Data warehousing for the busy DBA
Part 2: What a data warehouse isn’t
Many data requirements can be fulfilled without going to the trouble of a data warehouse. In some cases the requirements are in conflict with the main requirements of a data warehouse system.
Data warehouses are not real-time systems
Real-time data warehousing is almost never a genuine requirement. Real-time analytic and aggregate reporting requirements are actually quite rare with very few exceptions. There are two very good reasons not to implement a real-time system unless you really need it:
- They are much more complex and harder to get right. Real-time systems can be made to work on simple data – market feeds, account transactions and balances or web server logs. Complex real-time systems are much harder to build and make stable. Unless there is a genuine requirement (see below) this is an anti-pattern.
- Stable data that can be reported by an ‘as-at’ position is much easier to work with. If you have figures changing in real-time you will have the same report generating different results if run twice. This can generate a whole class of really time-wasting reconciliation bunfights and can erode user confidence in the system.
Data warehouses are not operational reporting systems
One commonly confused requirement is to do operational reports off the data warehouse system. This is often cited as a requirement for real-time data. Generally this requirement is in conflict with the other requirements of a data warehouse, to the extent that it is a known anti-pattern.
Operational reports tend to be exactly that – operational. They are not analytic in nature; they tend to be detail level exception reports or status reports on a process. Normally they act as to-do lists or warnings of the need to rectify something. Typically, the process around an operational report will look something like:
- Run the report, using it to check work that needs to be done, enter the work into the source system, and then re-run the report to see if there’s anything left that needs clearing, or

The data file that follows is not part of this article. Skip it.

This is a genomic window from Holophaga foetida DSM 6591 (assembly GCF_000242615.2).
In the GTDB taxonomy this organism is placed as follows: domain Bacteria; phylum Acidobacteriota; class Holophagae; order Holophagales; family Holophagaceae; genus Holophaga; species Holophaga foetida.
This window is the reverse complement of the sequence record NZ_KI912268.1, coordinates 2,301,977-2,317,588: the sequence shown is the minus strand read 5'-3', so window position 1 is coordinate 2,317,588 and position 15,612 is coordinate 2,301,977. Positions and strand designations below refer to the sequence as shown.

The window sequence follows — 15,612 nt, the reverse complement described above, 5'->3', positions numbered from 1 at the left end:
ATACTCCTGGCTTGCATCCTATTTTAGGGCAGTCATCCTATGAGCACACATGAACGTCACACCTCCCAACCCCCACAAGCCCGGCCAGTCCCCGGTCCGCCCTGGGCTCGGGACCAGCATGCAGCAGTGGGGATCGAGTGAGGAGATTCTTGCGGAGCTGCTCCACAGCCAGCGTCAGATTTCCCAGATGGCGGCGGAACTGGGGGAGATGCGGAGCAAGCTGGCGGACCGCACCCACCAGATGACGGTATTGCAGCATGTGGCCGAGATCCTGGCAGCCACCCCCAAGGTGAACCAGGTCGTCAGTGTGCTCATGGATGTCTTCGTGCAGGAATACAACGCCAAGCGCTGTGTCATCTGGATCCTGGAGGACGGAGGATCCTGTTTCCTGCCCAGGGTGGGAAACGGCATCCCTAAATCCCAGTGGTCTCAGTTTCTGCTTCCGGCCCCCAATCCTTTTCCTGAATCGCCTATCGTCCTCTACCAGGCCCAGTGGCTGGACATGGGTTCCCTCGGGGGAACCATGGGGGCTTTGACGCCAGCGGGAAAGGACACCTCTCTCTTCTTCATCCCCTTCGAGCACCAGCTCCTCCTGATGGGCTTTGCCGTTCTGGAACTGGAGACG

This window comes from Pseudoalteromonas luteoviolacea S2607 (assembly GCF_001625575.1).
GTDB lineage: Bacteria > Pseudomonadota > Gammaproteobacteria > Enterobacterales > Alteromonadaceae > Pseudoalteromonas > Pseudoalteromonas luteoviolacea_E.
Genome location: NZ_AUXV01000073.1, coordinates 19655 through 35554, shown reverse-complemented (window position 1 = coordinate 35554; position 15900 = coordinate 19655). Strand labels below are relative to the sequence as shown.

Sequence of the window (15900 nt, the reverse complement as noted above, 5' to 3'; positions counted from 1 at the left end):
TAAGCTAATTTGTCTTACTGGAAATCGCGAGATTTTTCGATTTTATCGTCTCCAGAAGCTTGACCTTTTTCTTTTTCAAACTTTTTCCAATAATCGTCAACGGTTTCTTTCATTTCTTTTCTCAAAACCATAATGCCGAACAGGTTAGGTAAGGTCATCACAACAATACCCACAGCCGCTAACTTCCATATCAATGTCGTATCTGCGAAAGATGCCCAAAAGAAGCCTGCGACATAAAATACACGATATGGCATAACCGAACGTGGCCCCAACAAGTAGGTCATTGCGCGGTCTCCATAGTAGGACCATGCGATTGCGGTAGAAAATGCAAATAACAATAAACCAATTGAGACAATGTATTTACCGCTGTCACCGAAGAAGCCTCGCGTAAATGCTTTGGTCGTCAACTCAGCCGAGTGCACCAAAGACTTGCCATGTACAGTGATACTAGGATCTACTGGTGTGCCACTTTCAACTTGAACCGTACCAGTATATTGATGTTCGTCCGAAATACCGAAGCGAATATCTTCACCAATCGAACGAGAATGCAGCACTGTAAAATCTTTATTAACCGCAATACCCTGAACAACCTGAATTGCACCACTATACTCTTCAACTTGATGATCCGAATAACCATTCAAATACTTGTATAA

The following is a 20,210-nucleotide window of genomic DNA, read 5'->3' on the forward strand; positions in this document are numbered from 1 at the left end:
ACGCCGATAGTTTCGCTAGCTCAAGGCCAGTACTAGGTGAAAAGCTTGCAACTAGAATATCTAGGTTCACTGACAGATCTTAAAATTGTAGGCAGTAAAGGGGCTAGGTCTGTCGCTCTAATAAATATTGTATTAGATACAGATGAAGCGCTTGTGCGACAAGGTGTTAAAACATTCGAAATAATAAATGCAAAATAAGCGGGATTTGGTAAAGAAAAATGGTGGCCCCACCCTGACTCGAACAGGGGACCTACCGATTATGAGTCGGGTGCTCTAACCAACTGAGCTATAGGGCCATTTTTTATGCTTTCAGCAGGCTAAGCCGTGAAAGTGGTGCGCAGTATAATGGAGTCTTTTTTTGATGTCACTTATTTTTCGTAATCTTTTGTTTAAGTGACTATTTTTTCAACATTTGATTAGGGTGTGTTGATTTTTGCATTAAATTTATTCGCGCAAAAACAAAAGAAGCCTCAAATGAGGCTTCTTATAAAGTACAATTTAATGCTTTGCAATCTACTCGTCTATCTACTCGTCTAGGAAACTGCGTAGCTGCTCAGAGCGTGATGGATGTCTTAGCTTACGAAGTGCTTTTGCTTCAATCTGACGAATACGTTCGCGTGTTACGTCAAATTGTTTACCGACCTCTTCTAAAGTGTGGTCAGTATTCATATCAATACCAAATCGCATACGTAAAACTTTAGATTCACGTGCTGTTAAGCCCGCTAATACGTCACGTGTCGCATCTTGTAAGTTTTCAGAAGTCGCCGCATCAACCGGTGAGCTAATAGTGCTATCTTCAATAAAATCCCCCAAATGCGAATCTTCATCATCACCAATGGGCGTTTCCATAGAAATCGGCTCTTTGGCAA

- Enter data into the system and then run the report straight away including that data.
- Generate a to-do list or a work list for somebody.
These reports are not analytical in nature and are typically detail reports showing lists of specific items. Typically, operational reports are tied to specific processes, and they are not ad-hoc in nature. Normally the best way to fulfil an operational reporting requirement is to run the reports off a replicated copy of the production system.
Data warehouses are not tied to a single system
If you make your warehouse model too tightly coupled to a single system then you will run into major issues if you try to bring data in from other sources. The data warehouse should have a model of its own.
If your requirement is to provide reporting off a single system you can use warehouse-like architecture to implement the facility, but a stovepiped data mart is much easier to implement. If your reporting requirement is tied to a single system it might be worth taking a step back from the concept of a data warehouse and implementing something that will just fulfil that requirement. It will be much quicker and easier, and much more politically acceptable to other stakeholders.
A data warehouse is more than just a central data store
Many projects simply build relatively straightforward feeds from their source systems and drop it into a reporting database with no conformation process and (often) relatively little transformation. This fails a key requirement of a data warehouse in that there is no ‘single source of the truth’. This type of system still requires bespoke queries and extracts to get data from.
A system built like this places a large burden on the reporting layer and will not be able to support an ad-hoc reporting facility. It is unlikely to have much effect on the status quo. It is often called a ‘data warehouse’, but the result is disappointing as it doesn’t materially improve the users’ access to the data.
It is suggested that you resist building this type of system and stick with providing ad-hoc extracts as an alternative. Don’t waste your time with a project like this. Let the business stick with their SAS and MS Access extracts. At best, use the database as a staging area for these extract processes but try to dispel any expectation that the business will get self-service access to the data.
Qlikview is not a data warehouse
Various ad-hoc reporting tools have some ability to put metadata over an arbitrary collection of data sources, or extract the data into a cube format. Examples of this type of tool include Qlikview, MS Powerpivot, Cognos TM1 and Business Objects. These tools all work well with a data warehouse but they are often sold by the vendor as a substitute for one.
The strength of such tools is that you can build a reasonable ad-hoc reporting facility within the limitations of the data. However they do not address conformed data or data cleansing issues and they have limited ability to do significant transformation on the data. They offer no facility for reconciliation controls against source data, so it can be hard to troubleshoot or prove that the data shown in the tool is correct.
The best approach with these tools is either to build a data warehouse and use these tools as a front-end, or to use the tool to extract directly from source and accept the limitations. Do enough to get that on your CV and then go pimp yourself as a B.I. consultant before the business work out how crappy the underlying data is.